Review: The Nightingale by Kristin Hannah

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A powerful, emotional story, and an epically unforgettable read

5 stars

I don’t even know where to begin with this review. And honestly I don’t want to say too much about the book. It’s one of those stories that completely captivates you, holds you hostage and makes you feel everything, leaving you a withered husk of a person at the end not too sure what to do with yourself. It’s enthralling and stunningly emotional, but oh God, it hurts! It’s hard to read to read at times, but it’s an experience, not just a book, and I’m so glad that I got to feel everything that I did.

The Nightingale a heartwrenching, stunningly emotional story of two sisters living in France during World War II – Vianne, a married wife and mother, and Isabelle a feisty, impetuous teenager – and their stories fascinated and enthralled me. Vianne’s husband is sent off to fight in the early days of the war leaving her alone to care for their daughter and survive the German invasion, and rebellious Isabelle’s early experience with the violence and brutality of the enemy change her forever, leading her down a very different path. They made me laugh, cry and fall in love, and my heart ached with them and all that they went through.

“In love we find out who we want to be; in war we find out who we are.”

We all know about WWII, the atrocities committed and the hardship of the people living through it. But while reading this book, I feel like I lived it with them. The confusion, the fear, the horror, the grief and the loss. I felt it all. But I also felt the beauty – the loyalty of community, the love of family and friends, and the moments of wonder and triumph of good, brave people living through something unimaginably horrific.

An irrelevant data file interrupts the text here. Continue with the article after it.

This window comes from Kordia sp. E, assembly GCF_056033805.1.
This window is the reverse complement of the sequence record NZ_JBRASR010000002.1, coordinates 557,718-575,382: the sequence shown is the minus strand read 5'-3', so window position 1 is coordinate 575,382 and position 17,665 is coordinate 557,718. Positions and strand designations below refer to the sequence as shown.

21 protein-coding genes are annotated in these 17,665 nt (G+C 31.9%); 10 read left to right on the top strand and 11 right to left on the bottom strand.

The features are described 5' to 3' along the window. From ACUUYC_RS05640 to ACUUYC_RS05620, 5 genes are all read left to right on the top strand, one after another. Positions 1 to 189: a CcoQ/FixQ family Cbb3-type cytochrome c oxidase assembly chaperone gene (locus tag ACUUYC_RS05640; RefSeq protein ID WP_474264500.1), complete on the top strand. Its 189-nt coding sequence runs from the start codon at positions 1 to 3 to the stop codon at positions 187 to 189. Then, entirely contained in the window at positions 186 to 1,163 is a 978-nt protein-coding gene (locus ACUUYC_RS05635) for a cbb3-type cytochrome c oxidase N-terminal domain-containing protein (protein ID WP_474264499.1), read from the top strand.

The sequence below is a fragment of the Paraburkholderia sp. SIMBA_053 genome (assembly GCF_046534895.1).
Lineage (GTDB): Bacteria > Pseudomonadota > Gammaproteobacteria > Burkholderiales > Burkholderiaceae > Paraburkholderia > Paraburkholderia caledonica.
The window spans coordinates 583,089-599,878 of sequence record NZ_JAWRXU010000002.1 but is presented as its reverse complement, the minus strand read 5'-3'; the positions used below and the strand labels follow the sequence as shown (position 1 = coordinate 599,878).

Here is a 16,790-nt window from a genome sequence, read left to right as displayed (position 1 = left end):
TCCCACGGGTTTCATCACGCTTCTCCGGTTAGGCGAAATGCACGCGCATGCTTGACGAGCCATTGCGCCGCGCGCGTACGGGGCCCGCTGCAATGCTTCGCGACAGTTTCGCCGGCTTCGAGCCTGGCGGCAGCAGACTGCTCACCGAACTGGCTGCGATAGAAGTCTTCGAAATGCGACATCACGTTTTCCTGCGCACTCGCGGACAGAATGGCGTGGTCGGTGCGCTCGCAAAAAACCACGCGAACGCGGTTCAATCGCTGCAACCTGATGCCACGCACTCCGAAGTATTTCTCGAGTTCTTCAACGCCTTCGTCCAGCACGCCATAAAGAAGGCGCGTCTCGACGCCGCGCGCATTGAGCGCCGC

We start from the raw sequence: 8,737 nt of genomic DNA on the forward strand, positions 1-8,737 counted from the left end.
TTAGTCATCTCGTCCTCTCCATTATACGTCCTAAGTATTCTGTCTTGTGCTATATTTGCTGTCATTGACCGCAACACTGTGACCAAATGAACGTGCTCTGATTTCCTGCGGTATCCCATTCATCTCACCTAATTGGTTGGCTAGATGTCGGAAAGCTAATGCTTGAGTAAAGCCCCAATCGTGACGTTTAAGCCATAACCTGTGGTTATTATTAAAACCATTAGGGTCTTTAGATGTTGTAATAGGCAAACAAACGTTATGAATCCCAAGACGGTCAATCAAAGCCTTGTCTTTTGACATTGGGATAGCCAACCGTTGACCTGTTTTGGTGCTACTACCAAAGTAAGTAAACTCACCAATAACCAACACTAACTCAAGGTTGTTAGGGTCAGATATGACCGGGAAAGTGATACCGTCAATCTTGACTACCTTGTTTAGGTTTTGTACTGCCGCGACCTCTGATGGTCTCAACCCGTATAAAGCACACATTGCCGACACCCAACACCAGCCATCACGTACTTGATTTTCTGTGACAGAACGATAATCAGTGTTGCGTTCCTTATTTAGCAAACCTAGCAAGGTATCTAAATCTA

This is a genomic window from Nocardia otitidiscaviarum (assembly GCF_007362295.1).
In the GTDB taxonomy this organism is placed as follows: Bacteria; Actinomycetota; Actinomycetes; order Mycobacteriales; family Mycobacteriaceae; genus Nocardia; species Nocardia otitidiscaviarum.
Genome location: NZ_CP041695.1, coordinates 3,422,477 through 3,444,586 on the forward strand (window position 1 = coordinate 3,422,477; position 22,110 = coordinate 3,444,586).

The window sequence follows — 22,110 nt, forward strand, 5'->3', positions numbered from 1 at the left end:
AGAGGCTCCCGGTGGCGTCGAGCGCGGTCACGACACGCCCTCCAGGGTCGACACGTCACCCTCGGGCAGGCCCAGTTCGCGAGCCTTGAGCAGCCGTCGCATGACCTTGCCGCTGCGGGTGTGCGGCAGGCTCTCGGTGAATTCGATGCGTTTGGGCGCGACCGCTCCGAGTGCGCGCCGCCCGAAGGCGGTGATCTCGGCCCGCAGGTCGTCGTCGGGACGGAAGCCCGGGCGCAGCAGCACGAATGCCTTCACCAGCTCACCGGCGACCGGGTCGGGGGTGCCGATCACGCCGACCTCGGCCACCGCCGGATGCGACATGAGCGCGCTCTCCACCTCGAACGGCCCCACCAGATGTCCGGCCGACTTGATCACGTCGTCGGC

“It’s better to be bold than meek … if you jump off a cliff at least you’ll fly before you fall.”

This book is filled with moments that took my breath away. I cheered for these characters, I longed for something better for them, and my heart shattered over and over again at all that they had to endure. The way the story is written allows you to see so many sides to war and how it impacts people, and there were parts of this story that made me a sobbing mess, but it was worth it for the experience that is this book. It’s amazing what ordinary people are capable of, and the strength of these women stunned me over and over again.

“Men tell stories. Women get on with it. For us it was a shadow war. There were no parades for us when it was over, no medals or mentions in history books. We did what we had to during the war, and when it was over, we picked up the pieces and started our lives over.”

There is romance, but it’s not the main focus. It’s a part of Vianne and Isabelle’s lives, but the war impacts everything, even love, and seeing that and feeling it along with them adds to the beauty, realism and heartache of the story.

He stood up slowly and took her in his arms. She wanted to bottle how safe she felt in this moment, so she could drink of it later when loneliness and fear left her parched…
“I love you,” he said against her lips.
“I love you, too,” she said but the words that always seemed so big felt small now. What was love when put up against war.

The book finishes well, providing all the closure we want to see. Though I will say that I read the final chapters of this book with tears streaming down my face. And when it was over I was left completely knocked over and exhausted by all that I had just been through with these characters.

This is an epically powerful story, and one that I know will stay with me for a very long time.

I know now what matters, and it is not what I lost. It is my memories. Wounds heal. Love last. We remain.

5 stars.


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